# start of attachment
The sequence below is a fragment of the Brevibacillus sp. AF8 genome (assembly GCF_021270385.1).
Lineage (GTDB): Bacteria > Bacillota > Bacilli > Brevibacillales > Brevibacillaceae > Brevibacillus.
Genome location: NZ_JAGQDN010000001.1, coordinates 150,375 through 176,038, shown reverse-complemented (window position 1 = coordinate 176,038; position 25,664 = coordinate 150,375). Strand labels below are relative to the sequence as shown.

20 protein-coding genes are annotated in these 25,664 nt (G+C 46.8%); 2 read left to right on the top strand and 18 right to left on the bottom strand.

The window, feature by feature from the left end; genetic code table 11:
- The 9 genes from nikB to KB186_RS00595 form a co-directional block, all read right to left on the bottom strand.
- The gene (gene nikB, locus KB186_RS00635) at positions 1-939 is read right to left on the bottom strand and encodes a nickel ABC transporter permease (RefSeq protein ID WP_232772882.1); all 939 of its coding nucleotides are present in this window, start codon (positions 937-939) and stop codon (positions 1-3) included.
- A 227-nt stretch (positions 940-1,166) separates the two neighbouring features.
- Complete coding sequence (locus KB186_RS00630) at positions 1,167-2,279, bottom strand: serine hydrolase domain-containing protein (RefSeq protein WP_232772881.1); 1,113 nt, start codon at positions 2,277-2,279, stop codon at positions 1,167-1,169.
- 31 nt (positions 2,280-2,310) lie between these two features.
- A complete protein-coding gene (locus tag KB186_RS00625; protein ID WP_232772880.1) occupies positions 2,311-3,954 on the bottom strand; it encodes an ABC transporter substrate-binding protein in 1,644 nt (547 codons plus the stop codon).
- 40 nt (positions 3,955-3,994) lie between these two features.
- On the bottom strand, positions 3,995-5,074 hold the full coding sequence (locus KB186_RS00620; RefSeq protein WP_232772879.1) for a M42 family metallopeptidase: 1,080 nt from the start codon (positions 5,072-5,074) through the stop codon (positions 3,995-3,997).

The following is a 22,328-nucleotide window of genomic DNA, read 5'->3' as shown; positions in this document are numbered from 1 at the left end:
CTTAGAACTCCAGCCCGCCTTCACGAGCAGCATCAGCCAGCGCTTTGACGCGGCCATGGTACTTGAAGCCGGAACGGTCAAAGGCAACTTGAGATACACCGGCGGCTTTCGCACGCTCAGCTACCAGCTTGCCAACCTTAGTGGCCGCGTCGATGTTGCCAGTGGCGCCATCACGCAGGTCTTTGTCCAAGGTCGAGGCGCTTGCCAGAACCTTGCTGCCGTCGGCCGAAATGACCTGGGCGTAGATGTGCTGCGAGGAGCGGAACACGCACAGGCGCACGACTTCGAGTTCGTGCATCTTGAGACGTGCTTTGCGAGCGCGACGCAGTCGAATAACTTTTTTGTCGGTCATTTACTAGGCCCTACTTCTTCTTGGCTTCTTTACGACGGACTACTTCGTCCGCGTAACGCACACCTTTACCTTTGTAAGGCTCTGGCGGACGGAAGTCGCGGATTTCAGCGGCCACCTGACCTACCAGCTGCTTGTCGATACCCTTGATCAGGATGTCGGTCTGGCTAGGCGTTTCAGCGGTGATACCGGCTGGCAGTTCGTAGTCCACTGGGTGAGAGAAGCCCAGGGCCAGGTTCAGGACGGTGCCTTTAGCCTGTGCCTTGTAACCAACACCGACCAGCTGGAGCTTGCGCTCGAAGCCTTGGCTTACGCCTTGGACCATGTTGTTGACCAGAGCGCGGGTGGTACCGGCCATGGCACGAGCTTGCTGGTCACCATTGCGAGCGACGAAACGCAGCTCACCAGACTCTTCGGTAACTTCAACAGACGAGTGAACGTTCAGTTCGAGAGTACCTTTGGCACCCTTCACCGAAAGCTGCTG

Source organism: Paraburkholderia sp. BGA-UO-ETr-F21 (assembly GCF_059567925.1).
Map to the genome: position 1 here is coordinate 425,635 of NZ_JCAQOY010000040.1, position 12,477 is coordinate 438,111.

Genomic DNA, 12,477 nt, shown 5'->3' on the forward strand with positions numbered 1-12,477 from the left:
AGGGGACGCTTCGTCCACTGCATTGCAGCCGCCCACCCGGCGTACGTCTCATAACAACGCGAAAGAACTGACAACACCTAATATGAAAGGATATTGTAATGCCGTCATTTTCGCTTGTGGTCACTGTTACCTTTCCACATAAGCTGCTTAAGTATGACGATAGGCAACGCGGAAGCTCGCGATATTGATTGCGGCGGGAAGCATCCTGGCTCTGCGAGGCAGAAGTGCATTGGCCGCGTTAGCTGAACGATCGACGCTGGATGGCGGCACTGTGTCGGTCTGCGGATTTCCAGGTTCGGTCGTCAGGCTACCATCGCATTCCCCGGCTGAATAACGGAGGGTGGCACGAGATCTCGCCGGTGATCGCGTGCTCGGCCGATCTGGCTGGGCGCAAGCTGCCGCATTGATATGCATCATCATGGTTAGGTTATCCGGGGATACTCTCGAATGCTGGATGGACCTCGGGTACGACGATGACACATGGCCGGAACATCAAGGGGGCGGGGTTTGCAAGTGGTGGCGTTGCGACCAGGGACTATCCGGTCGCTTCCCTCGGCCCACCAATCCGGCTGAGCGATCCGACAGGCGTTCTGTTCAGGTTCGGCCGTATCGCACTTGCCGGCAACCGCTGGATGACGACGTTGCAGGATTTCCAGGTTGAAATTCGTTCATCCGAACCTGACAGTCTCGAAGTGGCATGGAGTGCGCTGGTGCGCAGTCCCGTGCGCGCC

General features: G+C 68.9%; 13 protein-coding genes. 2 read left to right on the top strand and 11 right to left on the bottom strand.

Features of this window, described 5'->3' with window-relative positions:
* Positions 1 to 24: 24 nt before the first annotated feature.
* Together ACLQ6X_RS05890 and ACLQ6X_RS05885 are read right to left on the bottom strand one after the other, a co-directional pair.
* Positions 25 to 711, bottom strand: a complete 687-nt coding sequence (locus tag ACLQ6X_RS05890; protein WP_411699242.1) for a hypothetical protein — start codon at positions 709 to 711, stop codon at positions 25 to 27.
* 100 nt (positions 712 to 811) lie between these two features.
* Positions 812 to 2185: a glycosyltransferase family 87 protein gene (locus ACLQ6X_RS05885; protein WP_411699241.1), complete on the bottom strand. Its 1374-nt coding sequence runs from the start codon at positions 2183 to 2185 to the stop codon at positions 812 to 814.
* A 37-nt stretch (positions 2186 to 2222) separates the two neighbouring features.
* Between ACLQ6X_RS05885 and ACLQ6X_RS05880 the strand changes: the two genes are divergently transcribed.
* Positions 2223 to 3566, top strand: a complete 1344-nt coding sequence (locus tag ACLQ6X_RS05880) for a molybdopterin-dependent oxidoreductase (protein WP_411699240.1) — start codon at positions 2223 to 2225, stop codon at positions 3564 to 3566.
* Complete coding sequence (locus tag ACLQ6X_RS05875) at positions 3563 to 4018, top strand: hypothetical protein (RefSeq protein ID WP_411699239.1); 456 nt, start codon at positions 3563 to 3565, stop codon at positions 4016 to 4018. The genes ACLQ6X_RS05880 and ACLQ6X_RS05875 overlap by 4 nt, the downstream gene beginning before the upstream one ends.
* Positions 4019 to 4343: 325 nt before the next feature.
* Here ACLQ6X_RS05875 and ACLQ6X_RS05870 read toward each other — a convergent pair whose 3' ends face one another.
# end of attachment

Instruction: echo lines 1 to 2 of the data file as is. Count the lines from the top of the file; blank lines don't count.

The sequence below is a fragment of the Brevibacillus sp. AF8 genome (assembly GCF_021270385.1).
Lineage (GTDB): Bacteria > Bacillota > Bacilli > Brevibacillales > Brevibacillaceae > Brevibacillus.